Defensive tackle Ricky Jean Francois celebrates after San Francisco beat… (Ezra Shaw / Getty Images )
One of the hidden truths in professional football will make its annual appearance Sunday, bitten by frost, pelted by rain, awash in beauty.
Advertisers don't want you to know it. Party planners don't want you to feel it. The NFL itself would rather you not recognize it. But with the intensity of a John Elway scramble and the passion of a Dwight Clark leap, it is a truth that cannot be denied.
Sunday is the greatest single day of the NFL season. Sunday is the real Super Bowl, only twice as much and twice as good.
The two conference championship games played Sunday will be more compelling than the one game played two weeks later, and it won't even be close.
Sunday is the Super Bowl minus the capital letters, Roman numerals and incessant glitz. Sunday is real football, played in real weather, in front of real fans, for real stakes.
I've never seen a Super Bowl winner cry. I've seen New Orleans Saints players weeping when they beat the Minnesota Vikings to qualify for their first Super Bowl.
I've never seen a Super Bowl quarterback quiver. I've seen Peyton Manning nearly faint from emotion as he staggered off the field after finally beating Tom Brady and qualifying for his first Super Bowl.
The Super Bowl has become so big, both teams feel as if they've won by simply being there, and often act and play like it. The conference championships are very different, very down, very dirty. Heroes are made, chokers are discovered, every victory is much sweeter, each defeat more devastating.
The conference championship games create so many great moments, those moments have been given enduring names. The Catch. The Drive. The Fumble. Even perhaps the most legendary postseason game of the modern was a Super Bowl semifinal game, the 1967 Ice Bowl in Green Bay.
When as the last time the Super Bowl produced something so memorable that it was given a name? The Wardrobe Malfunction?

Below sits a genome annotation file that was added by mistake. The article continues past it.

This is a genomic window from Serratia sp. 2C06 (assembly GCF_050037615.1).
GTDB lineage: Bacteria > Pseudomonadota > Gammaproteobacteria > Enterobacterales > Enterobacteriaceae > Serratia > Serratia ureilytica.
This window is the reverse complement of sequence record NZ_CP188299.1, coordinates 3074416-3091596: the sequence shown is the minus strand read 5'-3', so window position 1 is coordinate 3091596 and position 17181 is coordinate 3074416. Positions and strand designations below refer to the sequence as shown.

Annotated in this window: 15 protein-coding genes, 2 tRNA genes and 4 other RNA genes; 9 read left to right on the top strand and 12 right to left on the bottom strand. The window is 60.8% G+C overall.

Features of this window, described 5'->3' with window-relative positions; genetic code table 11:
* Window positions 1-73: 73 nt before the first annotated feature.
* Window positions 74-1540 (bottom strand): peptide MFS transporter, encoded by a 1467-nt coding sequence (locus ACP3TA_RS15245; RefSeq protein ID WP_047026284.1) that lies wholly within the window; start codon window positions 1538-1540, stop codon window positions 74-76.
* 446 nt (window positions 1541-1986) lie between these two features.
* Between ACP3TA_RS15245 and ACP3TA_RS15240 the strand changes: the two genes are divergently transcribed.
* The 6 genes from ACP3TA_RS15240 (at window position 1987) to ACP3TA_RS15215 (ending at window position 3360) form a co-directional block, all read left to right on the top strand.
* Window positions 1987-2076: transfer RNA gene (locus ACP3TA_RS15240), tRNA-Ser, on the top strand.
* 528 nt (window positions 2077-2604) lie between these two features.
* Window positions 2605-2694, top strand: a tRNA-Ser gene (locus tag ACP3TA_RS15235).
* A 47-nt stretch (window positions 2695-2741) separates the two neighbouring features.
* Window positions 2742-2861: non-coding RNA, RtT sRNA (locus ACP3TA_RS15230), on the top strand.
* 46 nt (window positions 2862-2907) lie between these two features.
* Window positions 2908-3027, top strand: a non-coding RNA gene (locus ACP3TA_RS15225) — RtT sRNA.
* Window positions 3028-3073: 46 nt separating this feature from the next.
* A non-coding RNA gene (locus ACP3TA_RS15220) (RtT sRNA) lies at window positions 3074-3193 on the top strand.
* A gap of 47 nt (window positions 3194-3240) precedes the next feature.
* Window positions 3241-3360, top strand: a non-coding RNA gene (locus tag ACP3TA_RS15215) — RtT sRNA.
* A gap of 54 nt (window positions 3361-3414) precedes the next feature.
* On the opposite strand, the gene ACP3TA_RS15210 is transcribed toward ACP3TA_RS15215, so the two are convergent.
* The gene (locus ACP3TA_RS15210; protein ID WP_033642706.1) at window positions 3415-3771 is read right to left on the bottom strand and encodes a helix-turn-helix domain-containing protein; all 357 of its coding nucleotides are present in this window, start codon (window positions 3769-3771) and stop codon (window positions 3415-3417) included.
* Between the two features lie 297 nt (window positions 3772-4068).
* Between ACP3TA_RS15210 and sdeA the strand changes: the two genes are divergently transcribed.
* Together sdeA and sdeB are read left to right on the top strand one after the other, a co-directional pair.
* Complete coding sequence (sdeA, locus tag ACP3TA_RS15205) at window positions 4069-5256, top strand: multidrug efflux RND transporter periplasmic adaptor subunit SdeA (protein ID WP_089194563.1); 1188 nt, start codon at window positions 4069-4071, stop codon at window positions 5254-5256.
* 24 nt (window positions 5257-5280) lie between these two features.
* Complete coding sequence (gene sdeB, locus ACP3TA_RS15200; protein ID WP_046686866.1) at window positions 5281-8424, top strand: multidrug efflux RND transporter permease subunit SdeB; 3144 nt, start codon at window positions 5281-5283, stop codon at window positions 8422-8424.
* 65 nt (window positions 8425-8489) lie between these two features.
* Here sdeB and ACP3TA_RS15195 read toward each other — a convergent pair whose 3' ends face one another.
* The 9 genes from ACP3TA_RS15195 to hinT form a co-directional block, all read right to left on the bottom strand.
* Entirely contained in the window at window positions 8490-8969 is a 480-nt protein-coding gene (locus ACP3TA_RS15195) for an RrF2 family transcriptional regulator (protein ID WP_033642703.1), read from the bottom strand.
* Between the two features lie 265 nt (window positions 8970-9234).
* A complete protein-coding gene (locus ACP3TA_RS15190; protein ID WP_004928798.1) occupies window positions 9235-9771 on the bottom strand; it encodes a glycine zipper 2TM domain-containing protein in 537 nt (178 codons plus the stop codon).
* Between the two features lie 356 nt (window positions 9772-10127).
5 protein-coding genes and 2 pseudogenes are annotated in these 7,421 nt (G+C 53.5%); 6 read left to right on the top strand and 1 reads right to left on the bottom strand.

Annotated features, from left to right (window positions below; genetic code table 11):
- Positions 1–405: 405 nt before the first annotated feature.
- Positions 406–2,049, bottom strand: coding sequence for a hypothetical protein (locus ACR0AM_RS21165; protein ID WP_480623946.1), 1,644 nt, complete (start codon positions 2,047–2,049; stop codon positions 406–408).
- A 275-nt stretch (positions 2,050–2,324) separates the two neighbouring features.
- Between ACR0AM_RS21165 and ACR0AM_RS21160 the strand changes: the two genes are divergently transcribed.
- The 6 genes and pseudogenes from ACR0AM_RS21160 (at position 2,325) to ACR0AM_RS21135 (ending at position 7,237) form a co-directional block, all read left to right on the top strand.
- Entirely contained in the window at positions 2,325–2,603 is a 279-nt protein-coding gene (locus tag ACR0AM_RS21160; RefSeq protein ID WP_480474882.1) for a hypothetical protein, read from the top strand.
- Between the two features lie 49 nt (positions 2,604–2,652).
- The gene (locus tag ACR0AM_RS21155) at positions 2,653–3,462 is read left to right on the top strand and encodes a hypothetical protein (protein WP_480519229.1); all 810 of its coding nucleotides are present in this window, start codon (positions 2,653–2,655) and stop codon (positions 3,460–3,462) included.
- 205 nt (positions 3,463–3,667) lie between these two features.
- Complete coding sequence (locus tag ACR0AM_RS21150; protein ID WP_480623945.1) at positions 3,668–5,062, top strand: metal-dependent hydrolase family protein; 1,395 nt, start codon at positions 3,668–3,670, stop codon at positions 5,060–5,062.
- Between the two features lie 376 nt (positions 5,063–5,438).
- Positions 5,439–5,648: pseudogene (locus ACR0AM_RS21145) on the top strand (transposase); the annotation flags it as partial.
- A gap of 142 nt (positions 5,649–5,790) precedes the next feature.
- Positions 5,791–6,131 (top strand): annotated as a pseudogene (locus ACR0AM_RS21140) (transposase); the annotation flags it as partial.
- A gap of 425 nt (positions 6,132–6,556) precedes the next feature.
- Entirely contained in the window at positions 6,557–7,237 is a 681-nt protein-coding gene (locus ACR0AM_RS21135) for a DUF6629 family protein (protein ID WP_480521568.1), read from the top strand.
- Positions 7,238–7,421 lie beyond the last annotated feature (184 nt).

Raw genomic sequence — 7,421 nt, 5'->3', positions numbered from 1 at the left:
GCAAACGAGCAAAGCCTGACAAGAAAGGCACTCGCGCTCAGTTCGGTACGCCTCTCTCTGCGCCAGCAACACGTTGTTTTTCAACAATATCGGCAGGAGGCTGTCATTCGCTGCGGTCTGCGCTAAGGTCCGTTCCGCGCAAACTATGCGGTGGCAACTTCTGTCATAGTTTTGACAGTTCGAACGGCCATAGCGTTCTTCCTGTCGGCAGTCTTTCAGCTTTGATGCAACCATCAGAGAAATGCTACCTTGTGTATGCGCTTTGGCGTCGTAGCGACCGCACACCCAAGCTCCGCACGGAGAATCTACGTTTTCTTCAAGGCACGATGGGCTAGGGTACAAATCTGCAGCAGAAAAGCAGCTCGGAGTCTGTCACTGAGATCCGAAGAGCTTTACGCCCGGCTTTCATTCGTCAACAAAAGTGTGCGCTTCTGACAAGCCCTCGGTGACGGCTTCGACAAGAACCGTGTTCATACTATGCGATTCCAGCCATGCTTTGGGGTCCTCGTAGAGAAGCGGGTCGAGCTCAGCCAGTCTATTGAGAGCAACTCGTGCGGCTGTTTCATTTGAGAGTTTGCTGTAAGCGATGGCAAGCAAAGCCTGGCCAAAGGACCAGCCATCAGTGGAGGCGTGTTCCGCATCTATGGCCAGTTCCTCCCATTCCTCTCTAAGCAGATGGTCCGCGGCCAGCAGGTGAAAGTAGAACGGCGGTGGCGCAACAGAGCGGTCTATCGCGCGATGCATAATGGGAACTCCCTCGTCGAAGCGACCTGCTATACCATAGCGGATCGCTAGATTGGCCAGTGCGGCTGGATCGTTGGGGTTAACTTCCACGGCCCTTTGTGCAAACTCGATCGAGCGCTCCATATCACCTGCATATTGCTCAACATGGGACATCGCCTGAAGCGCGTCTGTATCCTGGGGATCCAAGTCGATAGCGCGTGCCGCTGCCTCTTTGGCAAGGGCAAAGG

This Sunday's conference title clashes will be more of the same, a Super Bowl without some highbrow casual fan staring at the TV shouting "Super!" while other fans spend time grazing in appetizer bowls.
Sunday will not be about parties, it will be about crashers, the great tacklers of the San Francisco 49ers and Baltimore Ravens. Sunday will not be about red carpets, it will be about red zones, the one infiltrated by the great quarterbacks like New England's Tom Brady and New York's Eli Manning.
Sunday will not be about funny commercials, it will be about the somber realities of four teams with much to win and plenty to lose.
The upstart 49ers can become football's best story, or football's biggest fluke, The braggadocios Giants can become a team of Broadway Joes, or Bowery Boys.
Can the Patriots win at least one more with an aging Brady? Can the Ravens win one more with an aging defense?
America will sit in front of its television sets for more than seven hours Sunday to discover the answers to those questions, and barely a moment of that time will be spent watching anything other than tackle football. Quick, name someone who has ever sung a national anthem at a conference championship game. Do conference championship games even have halftime shows?
The only thing super about Sunday will be the drama.
I was in a press box in New Orleans a couple of years ago when grown men started screaming at the sight of the Vikings' Brett Favre throwing that horrible interception at the end of regulation. I was there in Indianapolis a couple of years earlier when all of Middle America seem to rock at the sight of the Colts overcoming an 18-point deficit with Peyton Manning using a last-minute drive to pound the final nail into the omnipotence of Brady. The first truly breathtaking moment of my sportswriting career occurred while I stood on the Cleveland sidelines and watched John Elway's drive to give the Denver Broncos the 1986 AFC championship.
Those three games, like all conference championship battles, had at least one of three things that Super Bowls lack.
They had the roar of a home crowd. By playing at a neutral site, the Super Bowl loses that energy. Instead of gladiators trying to protect their home turf, the Super Bowl players become actors trying to sell a Broadway show. By comparison, conference championship games are sometimes seemingly won by the home crowd, nutty fans loudly willing their team to a shared victory. You don't believe me, check out Sunday's scene in San Francisco.
They had an unmatched desperation. Super Bowls don't have that atmosphere because, seriously, even the losers usually get a ring and a week's worth of memories. Conference championship losers get nothing but grief that can last for years. One of last season's conference championship losing quarterbacks, the Chicago Bears' Jay Cutler, had his manhood questioned by his teammates. The football reputation of last year's other losing quarterback, the New York Jets' Mark Sanchez, might never fully recover.
Finally, the conference championships usually have the poignancy of weather. While the Super Bowls are usually played amid the perfect atmosphere of domed stadiums or southern climates, the conference championships can be messy, and isn't that how football titles should be settled?
Folks will turn on their televisions Sunday to watch athletes breathing steam, fighting mud, laying out, the day of truth for the truest of football fans, more super than Super.